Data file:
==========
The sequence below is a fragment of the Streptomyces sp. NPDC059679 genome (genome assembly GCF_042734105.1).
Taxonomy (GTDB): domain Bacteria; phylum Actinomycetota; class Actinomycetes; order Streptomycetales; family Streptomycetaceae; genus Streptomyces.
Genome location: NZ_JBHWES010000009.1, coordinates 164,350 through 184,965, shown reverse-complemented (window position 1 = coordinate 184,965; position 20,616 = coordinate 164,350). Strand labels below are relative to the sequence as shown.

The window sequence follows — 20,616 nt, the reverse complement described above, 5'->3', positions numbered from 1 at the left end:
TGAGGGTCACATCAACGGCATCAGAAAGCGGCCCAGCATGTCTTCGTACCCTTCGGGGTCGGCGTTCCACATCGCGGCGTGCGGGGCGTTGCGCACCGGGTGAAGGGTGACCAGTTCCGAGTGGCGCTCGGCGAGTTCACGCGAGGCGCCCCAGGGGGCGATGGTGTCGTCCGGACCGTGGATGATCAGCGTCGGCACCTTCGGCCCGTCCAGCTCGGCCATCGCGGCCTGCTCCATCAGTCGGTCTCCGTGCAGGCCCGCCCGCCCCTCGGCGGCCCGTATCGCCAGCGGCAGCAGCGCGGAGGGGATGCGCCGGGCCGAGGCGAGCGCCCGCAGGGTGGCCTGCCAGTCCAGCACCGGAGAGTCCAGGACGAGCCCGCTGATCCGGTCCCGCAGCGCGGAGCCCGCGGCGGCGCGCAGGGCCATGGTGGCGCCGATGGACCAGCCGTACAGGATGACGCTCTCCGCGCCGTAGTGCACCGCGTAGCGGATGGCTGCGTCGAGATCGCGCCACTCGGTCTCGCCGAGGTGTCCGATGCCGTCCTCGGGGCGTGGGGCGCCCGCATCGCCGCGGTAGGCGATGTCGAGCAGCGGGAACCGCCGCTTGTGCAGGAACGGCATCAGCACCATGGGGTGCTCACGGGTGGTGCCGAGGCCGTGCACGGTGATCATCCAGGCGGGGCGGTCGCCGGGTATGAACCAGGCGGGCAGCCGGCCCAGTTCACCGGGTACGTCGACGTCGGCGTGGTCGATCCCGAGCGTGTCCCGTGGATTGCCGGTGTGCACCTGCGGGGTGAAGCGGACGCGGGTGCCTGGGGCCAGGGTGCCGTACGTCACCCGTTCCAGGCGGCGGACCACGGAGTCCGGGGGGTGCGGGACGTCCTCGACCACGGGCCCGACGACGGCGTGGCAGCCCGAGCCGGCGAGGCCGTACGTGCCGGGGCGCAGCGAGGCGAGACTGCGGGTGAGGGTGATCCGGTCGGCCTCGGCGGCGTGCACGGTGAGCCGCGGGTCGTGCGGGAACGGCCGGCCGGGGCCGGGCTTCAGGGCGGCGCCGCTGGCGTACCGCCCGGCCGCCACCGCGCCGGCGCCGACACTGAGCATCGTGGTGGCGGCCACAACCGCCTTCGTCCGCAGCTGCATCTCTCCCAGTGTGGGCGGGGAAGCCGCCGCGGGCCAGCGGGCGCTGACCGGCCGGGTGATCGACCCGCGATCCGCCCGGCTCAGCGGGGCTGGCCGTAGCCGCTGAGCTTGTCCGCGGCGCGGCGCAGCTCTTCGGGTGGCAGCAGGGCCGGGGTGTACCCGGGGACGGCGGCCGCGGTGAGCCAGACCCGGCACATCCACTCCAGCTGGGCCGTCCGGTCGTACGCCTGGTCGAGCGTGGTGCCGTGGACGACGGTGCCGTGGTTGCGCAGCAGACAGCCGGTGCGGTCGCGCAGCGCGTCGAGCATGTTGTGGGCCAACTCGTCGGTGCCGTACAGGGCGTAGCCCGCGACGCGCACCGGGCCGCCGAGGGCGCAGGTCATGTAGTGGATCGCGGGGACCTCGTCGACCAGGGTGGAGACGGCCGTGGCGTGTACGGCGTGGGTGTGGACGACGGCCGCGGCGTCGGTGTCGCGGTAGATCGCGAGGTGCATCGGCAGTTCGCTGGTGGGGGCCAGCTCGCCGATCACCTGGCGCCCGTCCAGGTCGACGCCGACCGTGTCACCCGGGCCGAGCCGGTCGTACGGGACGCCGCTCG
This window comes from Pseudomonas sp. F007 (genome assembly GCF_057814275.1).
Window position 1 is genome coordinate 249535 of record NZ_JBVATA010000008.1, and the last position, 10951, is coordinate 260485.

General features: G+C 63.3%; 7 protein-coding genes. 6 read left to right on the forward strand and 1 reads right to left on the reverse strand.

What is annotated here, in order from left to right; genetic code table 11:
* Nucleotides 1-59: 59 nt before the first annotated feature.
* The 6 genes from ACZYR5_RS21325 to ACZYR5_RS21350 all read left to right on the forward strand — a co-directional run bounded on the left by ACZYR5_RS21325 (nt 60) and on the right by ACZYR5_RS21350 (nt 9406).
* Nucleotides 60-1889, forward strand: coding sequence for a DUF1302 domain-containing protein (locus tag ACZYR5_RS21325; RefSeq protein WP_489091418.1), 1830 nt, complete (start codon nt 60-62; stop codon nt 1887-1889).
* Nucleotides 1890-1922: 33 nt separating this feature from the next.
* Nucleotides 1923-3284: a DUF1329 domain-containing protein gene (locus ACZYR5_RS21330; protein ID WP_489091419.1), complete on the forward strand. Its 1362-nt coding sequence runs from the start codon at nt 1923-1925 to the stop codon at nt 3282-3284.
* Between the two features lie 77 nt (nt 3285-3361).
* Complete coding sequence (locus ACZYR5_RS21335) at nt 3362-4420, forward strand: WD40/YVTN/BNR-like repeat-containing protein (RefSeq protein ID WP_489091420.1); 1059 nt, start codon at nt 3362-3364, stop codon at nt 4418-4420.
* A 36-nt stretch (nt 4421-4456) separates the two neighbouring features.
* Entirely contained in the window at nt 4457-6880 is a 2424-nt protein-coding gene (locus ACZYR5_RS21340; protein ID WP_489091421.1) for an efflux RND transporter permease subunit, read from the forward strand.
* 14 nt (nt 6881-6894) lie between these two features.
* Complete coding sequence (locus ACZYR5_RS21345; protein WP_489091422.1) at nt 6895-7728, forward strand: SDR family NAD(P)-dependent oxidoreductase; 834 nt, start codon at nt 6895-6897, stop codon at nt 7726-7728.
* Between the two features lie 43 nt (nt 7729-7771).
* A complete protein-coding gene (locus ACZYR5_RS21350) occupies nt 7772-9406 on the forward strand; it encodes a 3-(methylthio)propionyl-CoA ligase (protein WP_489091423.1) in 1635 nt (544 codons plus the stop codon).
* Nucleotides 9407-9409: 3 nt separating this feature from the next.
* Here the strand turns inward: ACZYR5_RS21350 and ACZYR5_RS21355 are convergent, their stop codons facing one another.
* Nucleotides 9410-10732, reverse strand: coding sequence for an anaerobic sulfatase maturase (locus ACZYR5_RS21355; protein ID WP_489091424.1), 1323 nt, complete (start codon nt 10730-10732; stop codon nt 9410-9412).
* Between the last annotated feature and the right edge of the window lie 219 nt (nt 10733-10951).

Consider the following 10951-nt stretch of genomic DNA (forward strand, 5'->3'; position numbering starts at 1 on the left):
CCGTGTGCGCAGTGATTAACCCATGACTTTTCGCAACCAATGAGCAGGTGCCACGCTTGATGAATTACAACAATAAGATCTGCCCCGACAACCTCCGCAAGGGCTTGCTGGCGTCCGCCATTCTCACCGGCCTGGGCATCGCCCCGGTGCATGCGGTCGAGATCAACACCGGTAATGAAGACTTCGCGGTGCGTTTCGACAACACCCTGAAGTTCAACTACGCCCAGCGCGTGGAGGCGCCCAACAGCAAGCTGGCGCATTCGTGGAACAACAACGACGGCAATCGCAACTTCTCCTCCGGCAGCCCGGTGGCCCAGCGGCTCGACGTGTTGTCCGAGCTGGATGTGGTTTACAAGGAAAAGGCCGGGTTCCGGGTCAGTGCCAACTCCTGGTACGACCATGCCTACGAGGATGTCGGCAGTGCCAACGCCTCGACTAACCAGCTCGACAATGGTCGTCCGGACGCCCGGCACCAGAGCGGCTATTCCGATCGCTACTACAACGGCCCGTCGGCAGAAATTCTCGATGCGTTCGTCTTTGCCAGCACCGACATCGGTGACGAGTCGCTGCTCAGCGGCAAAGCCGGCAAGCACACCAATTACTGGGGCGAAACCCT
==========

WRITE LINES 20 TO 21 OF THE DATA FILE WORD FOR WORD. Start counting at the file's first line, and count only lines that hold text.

* Complete coding sequence (locus ACZYR5_RS21345; protein WP_489091422.1) at nt 6895-7728, forward strand: SDR family NAD(P)-dependent oxidoreductase; 834 nt, start codon at nt 6895-6897, stop codon at nt 7726-7728.
* Between the two features lie 43 nt (nt 7729-7771).